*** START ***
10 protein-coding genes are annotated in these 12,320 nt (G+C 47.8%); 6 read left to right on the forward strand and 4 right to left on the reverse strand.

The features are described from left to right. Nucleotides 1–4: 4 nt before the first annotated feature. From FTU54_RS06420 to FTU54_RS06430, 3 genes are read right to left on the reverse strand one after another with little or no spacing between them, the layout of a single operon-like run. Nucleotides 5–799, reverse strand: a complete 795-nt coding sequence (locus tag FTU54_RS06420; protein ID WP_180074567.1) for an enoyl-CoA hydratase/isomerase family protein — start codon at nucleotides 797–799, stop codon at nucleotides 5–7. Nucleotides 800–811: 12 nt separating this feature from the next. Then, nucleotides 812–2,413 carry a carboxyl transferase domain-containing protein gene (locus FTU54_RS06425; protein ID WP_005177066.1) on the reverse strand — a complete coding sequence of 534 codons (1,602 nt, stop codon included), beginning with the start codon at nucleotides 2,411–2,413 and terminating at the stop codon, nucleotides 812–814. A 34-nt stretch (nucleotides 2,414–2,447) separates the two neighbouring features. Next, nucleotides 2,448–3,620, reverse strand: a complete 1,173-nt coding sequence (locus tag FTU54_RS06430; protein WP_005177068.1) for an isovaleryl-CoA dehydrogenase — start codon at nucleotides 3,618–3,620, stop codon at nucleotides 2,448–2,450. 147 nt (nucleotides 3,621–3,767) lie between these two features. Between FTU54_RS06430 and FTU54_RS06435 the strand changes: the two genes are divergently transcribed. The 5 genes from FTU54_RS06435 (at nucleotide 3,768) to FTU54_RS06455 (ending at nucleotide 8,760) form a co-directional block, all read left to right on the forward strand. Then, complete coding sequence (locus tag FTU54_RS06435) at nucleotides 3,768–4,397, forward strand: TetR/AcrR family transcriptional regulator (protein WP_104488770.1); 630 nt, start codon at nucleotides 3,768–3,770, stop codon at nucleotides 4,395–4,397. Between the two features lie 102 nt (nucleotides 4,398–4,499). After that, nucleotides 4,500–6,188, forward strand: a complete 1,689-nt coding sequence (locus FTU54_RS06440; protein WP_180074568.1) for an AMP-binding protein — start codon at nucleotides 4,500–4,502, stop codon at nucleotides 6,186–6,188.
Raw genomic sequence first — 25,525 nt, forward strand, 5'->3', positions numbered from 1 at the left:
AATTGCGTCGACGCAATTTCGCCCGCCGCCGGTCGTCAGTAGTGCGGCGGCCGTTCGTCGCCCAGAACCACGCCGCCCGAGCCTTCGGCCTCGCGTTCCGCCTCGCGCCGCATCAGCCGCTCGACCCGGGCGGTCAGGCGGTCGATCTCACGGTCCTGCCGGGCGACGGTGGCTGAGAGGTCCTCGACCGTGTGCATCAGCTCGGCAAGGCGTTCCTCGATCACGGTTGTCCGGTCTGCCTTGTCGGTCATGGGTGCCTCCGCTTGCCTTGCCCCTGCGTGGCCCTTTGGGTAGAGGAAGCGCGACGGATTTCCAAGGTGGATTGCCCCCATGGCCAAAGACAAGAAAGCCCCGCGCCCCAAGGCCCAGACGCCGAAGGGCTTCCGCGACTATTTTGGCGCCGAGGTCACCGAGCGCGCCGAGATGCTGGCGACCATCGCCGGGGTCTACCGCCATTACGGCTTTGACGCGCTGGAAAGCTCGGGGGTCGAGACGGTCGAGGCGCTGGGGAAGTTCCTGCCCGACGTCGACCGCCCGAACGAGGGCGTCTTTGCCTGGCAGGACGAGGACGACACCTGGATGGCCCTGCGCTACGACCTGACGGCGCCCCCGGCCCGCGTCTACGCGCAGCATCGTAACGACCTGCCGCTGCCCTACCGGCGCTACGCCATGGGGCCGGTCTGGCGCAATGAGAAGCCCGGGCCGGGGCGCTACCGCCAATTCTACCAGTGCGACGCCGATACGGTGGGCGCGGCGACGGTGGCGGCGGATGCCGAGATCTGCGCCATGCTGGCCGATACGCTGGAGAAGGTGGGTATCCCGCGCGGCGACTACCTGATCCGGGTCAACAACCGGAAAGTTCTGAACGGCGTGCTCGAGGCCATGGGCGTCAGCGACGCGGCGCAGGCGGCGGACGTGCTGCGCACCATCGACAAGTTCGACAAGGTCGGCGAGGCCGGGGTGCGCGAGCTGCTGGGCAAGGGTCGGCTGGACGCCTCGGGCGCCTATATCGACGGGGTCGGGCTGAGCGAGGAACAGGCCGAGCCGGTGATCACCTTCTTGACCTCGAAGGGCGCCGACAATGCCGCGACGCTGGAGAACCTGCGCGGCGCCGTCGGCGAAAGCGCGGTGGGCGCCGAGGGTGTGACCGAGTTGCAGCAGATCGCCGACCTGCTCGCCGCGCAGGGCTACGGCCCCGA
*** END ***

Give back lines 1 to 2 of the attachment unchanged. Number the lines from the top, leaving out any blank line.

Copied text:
10 protein-coding genes are annotated in these 12,320 nt (G+C 47.8%); 6 read left to right on the forward strand and 4 right to left on the reverse strand.

The features are described from left to right. Nucleotides 1–4: 4 nt before the first annotated feature. From FTU54_RS06420 to FTU54_RS06430, 3 genes are read right to left on the reverse strand one after another with little or no spacing between them, the layout of a single operon-like run. Nucleotides 5–799, reverse strand: a complete 795-nt coding sequence (locus tag FTU54_RS06420; protein ID WP_180074567.1) for an enoyl-CoA hydratase/isomerase family protein — start codon at nucleotides 797–799, stop codon at nucleotides 5–7. Nucleotides 800–811: 12 nt separating this feature from the next. Then, nucleotides 812–2,413 carry a carboxyl transferase domain-containing protein gene (locus FTU54_RS06425; protein ID WP_005177066.1) on the reverse strand — a complete coding sequence of 534 codons (1,602 nt, stop codon included), beginning with the start codon at nucleotides 2,411–2,413 and terminating at the stop codon, nucleotides 812–814. A 34-nt stretch (nucleotides 2,414–2,447) separates the two neighbouring features. Next, nucleotides 2,448–3,620, reverse strand: a complete 1,173-nt coding sequence (locus tag FTU54_RS06430; protein WP_005177068.1) for an isovaleryl-CoA dehydrogenase — start codon at nucleotides 3,618–3,620, stop codon at nucleotides 2,448–2,450. 147 nt (nucleotides 3,621–3,767) lie between these two features. Between FTU54_RS06430 and FTU54_RS06435 the strand changes: the two genes are divergently transcribed. The 5 genes from FTU54_RS06435 (at nucleotide 3,768) to FTU54_RS06455 (ending at nucleotide 8,760) form a co-directional block, all read left to right on the forward strand. Then, complete coding sequence (locus tag FTU54_RS06435) at nucleotides 3,768–4,397, forward strand: TetR/AcrR family transcriptional regulator (protein WP_104488770.1); 630 nt, start codon at nucleotides 3,768–3,770, stop codon at nucleotides 4,395–4,397. Between the two features lie 102 nt (nucleotides 4,398–4,499). After that, nucleotides 4,500–6,188, forward strand: a complete 1,689-nt coding sequence (locus FTU54_RS06440; protein WP_180074568.1) for an AMP-binding protein — start codon at nucleotides 4,500–4,502, stop codon at nucleotides 6,186–6,188.